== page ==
The Hunt by Megan Shepherd

The HuntTitle: The Hunt
Author: Megan Shepherd
Series: The Cage Series
Publisher: Balzer + Bray
Published: May 24th, 2016
Rating: ★★★★☆ (4 out of 5)The summary of The Hunt form Goodreads:

They’ve left the cage—but they’re not free yet.

After their failed escape attempt, Cora, Lucky, and Mali have been demoted to the lowest level of human captives and placed in a safari-themed environment called the Hunt, along with wild animals and other human outcasts. They must serve new Kindred masters—Cora as a lounge singer, Lucky as an animal wrangler, and Mali as a safari guide—and follow new rules or face dangerous consequences. Meanwhile, Nok and Rolf have been moved into an enormous dollhouse, observed around the clock by Kindred scientists interested in Nok’s pregnancy. And Leon, the only one who successfully escaped, has teamed up with villainous Mosca black-market traders.

The former inhabitants of the Cage are threatened on all fronts—and maybe worst of all, one of the Hunt’s Kindred safari guests begins to play a twisted game of cat and mouse with Cora. Separated and constantly under watch, she and the others must struggle to stay alive, never mind find a way back to each other. When Cassian secretly offers to train Cora to develop her psychic abilities—to prove the worthiness of humanity in a series of tests called the Gauntlet—she’ll have to decide fast if she dares to trust the Kindred who betrayed her, or if she can forge her own way to freedom.

As soon as I finished The Cage, I pushed all other books aside to read The Hunt. I was entirely captivated by the story and I really had to know what happened next. Everything that Cora had trusted in the first book has been thrown away, and the lives of every character have changed drastically. The cliffhanger at the end had me screaming (internally) and cursing time.

The Good:

I felt entirely connected to every character in the book. After the escape attempt, the six teens are no longer under the influence and controlled conditions of their original cage. Their personalities return, somewhat, to what they were prior to being abducted and messed with. But each carriers a weight about what happened in the cage. They want something different than a life with the aliens because they each realize they are only useful for so long and then they become expendable.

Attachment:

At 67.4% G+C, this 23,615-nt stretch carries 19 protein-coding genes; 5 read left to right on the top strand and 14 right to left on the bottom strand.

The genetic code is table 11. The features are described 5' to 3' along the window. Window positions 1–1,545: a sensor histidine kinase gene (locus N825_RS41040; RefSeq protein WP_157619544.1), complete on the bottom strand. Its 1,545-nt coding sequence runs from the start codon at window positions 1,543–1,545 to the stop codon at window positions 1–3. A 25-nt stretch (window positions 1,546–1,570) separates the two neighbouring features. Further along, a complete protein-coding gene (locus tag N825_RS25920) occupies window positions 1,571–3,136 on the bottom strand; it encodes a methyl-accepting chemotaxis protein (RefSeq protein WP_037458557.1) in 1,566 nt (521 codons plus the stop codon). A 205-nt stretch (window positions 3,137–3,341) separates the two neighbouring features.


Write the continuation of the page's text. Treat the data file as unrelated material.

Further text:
I also liked how it was never clear who could be trusted. I think the fantastic thing about the betrayal at the end of The Cage is that it shakes up the reader as well. Everything feels like it has a layer of distrust covering it. As a reader, I had started to feel as comfortable as Cora in the relationships she was building in the first book. I was entirely shaken and left wondering who could be trusted and who couldn’t. In the end, it became a situational trust. I could see and understand how the characters may not trust others, but they could trust the behavior of others in certain situations.

I felt like Cassian and Cora’s relationship felt less like Stockholm Syndrome and more like an imbalanced relationship that both characters were working on balancing. Cassian still holds the majority of the power, but he’s working with Cora on creating a better balance in their relationship.

We get to see the story from multiple perspectives, which creates a more dynamic world. Each character views their situation in a different way than the others. Cora is determined to get back to Earth and sees her situation as both a barrier and as access to tools to get here there. Lucky sees how humans are not the only ones who suffer for the aliens and wants to do more than just return home. Mali’s understanding of the aliens changes as she discovers more of her humanity. Nok and Rolf are trying to save their baby and raise it themselves, accepting their fate with the Kindred, but wanting more influence over the life of their child. Leon is beginning to understand what it means to be there for others because he wants to be and not out of obligation. He’s learning that a bad past does not make him a bad person unless he lets it.

The Bad:

At times the pacing of the book felt a little slow. It never really pulled me out of the book completely, and it didn’t detract from the book as a whole, but some scenes felt like they were dragging a little bit.

The Recommendation:

If you read The Cage and enjoyed it, definitely read this one. It has good world-building and the science behind everything is explained well. The ideas behind the different alien races is interesting and the part Cora will play in humanity’s future fits well.

Purchasing Links:

Barnes and Noble

Thank you to Edelweiss and Balzer + Bray for an advanced copy of the novel in exchange for an honest review.

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